Irish Modernism By Barber, Fionna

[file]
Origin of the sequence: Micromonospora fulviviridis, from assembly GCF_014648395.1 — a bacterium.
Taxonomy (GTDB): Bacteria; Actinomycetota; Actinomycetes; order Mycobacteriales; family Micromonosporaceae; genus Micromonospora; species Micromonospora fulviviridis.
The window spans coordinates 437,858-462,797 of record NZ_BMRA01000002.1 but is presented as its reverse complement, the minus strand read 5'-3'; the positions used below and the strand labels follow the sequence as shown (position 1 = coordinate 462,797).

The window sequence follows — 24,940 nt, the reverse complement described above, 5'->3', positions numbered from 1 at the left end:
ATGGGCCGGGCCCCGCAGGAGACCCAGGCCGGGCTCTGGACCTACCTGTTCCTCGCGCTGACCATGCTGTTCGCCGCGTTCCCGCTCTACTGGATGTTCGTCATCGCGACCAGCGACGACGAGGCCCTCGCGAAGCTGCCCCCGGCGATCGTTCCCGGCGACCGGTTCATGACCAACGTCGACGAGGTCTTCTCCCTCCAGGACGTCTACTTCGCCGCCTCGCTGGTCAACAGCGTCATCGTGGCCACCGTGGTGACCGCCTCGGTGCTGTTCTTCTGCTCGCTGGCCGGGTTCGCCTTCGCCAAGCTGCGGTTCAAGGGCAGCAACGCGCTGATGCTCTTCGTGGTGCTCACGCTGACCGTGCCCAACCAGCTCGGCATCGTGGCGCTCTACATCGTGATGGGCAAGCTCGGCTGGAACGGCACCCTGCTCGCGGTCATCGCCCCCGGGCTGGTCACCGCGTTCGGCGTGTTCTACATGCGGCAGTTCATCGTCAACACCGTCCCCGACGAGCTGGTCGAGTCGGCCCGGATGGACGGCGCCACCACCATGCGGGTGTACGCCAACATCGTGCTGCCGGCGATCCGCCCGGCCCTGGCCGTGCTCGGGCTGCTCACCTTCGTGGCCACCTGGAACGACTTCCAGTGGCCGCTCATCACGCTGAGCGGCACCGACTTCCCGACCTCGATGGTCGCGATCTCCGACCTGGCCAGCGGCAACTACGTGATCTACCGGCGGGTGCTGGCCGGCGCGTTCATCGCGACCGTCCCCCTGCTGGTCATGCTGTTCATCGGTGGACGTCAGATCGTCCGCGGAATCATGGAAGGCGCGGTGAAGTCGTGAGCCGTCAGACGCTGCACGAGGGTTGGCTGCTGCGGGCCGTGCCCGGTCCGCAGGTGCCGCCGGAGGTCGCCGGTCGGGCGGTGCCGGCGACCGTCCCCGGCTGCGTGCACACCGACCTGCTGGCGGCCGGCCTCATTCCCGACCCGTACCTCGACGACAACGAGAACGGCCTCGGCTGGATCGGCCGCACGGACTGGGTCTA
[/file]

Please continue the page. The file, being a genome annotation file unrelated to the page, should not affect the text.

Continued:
Modernism in Ireland was bound up with major social and political factors during the first part of the twentieth century, especially the effects of independence and Partition in 1922 and the role of the visual within national identity. This is an important context for Irish artists’ engagement with the wider development of European modernism; Cubism and Expressionism were particularly significant and, to a lesser extent, Surrealism. In 1910 the painters Paul and Grace Henry traveled from Dublin to Achill Island on Ireland’s Western Seaboard, where they remained until the end of World War I. This move, to some degree, emulated the earlier example of European avant-garde artists—such as Paul Gauguin in abandoning Paris for initially Brittany and then Tahiti—but it was also a sign of the fascination with the West that became an important cultural focus for an independent Ireland. The rural West, Catholic and Gaelic speaking, in many ways embodied the ideologies of the new Irish Free State. In addition to being the subject of Henry’s pastel-toned landscapes it became a major focus for both realist artists such as Seán Keating and modernist painters including Jack B. Yeats and Patrick Collins.